Last December, the European Commission introduced the Interchange Fee Regulation (IFR) which pegged merchant fees paid by retailers to their banks for transaction to process card transactions at 0.3pc for credit cards and 0.2pc for debit cards.
Prior to the new regulations, charges were centrally fixed by card schemes such as MasterCard and Visa, which had set an average rate of of 0.8pc per credit card transaction (which could go up to 1.5pc) and 9p for debit cards for retailers as at December.
The ruling significantly reduces the fees banks received when consumers use their credit cards, thereby impacting on their overall revenue. As a result of the IFR rules, UK banks will see a dip of £750m in their annual earnings from card transactions, according to statistics from the UK Cards Association.
Banks have now been forced to cut back on their reward schemes to cover the loss in revenue resulting from the new changes in the credit card industry. While some banks slashed their reward schemes, a others withdrew all of their reward cards, explaining that it was ‘no longer sustainable. ’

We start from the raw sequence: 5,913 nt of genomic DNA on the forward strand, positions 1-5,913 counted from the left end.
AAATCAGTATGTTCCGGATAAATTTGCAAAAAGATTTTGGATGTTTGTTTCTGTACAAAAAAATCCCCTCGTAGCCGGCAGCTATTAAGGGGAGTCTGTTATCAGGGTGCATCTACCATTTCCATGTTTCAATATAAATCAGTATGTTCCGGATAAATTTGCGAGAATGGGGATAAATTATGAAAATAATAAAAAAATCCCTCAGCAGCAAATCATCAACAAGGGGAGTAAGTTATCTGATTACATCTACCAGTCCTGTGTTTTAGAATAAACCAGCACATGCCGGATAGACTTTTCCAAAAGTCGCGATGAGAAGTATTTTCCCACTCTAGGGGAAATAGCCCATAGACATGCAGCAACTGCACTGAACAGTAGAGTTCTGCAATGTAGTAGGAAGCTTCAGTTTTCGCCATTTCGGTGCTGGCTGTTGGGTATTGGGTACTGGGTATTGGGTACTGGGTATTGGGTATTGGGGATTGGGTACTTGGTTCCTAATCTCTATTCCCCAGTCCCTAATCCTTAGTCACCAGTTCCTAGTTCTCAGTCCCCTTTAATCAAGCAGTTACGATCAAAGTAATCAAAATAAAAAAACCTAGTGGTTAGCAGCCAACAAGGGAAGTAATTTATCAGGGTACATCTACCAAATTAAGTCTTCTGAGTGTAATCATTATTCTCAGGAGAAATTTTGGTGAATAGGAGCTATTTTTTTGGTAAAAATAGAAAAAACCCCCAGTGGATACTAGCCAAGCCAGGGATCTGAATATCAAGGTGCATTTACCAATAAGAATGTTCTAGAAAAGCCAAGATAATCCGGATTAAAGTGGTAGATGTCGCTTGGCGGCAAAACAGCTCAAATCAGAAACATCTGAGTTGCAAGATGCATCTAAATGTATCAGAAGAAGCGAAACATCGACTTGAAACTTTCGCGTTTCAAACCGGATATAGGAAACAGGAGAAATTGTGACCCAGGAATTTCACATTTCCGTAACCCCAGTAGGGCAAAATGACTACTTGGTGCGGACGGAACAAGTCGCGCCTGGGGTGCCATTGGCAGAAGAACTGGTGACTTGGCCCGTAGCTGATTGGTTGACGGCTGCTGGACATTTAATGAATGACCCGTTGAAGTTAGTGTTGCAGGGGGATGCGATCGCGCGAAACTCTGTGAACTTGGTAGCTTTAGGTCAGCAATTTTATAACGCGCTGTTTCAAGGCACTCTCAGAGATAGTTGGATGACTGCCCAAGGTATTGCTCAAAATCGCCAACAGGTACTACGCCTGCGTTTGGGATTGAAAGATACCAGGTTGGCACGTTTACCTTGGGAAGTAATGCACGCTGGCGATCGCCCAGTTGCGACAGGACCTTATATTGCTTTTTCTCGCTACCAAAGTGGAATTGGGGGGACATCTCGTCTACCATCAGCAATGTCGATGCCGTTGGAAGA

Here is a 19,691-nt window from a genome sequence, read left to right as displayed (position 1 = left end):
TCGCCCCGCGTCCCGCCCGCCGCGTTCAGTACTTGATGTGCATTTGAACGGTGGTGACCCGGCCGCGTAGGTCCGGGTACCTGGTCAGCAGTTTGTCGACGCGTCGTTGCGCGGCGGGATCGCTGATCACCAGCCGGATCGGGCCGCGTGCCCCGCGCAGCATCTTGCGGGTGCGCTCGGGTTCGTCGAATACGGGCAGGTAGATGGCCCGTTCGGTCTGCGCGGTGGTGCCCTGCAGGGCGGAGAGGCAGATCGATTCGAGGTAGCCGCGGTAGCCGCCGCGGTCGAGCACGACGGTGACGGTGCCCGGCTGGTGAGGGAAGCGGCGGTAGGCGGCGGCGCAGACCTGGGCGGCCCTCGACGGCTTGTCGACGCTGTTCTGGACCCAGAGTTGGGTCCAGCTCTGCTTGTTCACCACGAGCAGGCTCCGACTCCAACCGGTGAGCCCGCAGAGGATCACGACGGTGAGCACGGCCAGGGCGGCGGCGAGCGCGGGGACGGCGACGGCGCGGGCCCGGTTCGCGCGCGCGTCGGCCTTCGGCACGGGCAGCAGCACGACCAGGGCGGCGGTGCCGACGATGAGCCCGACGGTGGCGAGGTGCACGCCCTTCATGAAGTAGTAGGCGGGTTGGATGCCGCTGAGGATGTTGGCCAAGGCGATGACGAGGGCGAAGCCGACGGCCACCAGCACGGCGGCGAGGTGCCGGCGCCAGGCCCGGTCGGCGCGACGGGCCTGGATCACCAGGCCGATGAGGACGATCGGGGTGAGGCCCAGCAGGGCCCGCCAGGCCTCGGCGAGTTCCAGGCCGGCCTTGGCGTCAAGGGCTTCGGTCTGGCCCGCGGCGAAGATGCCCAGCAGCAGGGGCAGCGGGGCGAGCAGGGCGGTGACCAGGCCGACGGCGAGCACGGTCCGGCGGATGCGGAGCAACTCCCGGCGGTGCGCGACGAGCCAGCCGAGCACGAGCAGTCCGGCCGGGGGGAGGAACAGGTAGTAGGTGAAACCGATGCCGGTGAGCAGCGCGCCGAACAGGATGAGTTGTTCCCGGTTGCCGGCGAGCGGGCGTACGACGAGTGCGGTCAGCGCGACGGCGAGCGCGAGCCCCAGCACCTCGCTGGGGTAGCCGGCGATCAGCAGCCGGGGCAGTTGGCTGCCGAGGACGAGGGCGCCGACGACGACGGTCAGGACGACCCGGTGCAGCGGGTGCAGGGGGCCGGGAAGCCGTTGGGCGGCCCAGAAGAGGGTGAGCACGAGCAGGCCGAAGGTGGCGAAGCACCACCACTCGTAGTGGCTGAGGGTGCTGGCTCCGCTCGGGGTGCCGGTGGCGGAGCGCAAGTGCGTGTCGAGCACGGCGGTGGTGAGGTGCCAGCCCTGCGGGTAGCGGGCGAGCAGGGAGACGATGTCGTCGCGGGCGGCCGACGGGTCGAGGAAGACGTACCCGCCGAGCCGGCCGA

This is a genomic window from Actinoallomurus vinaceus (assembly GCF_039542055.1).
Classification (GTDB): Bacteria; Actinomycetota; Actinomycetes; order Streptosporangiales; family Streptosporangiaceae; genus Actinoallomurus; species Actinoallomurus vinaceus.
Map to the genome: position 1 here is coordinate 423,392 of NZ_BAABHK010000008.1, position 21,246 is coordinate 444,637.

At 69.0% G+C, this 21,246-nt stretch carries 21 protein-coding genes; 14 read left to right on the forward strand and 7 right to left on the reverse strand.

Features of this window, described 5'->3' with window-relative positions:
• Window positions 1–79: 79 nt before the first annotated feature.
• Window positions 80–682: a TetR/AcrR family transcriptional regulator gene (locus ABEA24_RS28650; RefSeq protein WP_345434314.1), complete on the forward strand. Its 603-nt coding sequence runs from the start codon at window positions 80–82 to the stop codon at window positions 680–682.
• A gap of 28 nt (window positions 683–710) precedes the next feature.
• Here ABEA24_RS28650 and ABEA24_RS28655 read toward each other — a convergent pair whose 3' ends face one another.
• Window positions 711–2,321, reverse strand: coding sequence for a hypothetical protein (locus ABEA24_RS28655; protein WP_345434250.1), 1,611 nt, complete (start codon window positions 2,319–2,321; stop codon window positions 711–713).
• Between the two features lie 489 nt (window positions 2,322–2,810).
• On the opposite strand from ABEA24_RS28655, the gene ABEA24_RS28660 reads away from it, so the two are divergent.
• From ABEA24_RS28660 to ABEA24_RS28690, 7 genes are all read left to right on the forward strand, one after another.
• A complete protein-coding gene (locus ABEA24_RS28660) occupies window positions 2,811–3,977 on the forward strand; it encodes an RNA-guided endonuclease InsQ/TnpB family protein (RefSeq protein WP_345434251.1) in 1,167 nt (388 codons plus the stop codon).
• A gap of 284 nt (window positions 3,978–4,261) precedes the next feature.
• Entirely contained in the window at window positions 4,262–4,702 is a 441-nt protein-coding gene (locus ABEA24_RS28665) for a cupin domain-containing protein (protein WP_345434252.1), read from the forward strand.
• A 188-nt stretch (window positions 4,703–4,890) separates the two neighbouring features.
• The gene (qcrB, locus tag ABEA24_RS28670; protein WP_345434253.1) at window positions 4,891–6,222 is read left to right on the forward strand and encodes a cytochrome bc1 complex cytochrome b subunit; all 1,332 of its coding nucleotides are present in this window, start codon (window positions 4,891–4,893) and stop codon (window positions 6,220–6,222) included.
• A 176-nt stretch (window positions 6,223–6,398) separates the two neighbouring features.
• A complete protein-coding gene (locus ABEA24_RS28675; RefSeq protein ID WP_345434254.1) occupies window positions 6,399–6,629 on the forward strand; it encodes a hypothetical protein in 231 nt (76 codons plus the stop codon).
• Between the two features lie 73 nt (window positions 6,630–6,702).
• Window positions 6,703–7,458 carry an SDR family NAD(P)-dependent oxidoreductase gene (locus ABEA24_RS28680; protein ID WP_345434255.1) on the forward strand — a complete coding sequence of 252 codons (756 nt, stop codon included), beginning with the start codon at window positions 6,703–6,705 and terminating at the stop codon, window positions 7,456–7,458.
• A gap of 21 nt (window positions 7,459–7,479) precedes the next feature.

Rather than cancel or reduce its cashback, some providers chose to increase their annual credit card fees to strategically spread the cost in revenue drop owing to the new EU regulation.
The European Commission had introduced the new credit card rules in the hope it will ultimately benefit retailers and consumers.
The Commission spokesman, Yizhou Ren argued said that since retailers factor in credit and debit card charges in the cost of their goods and services, the savings from the new reduced rates will equally be passed, shoppers will enjoy lower costs. Ms Ren added that it may be some time before the impact in retail pricing is seen.
But Richard Koch, head of policy at The UK Cards Association, warned that rather than the anticipated benefits by the European Commission, the new IFR rules may be counterproductive for consumers and cost them more. He said the cost may easily outweigh expected benefits.
“We expect to see more providers readjusting their products to try and recover the lost income. As well as the withdrawal or reduction of reward schemes, it’s likely that more banks will introduce more credit cards with annual fees and some may also increase the APR.
“There is a chance that lower interchange fees may result in consumers paying less for their shopping but it is minimal. A £25 basket will only be reduced by 5p if the retailer passes the saving on,” he pointed out.
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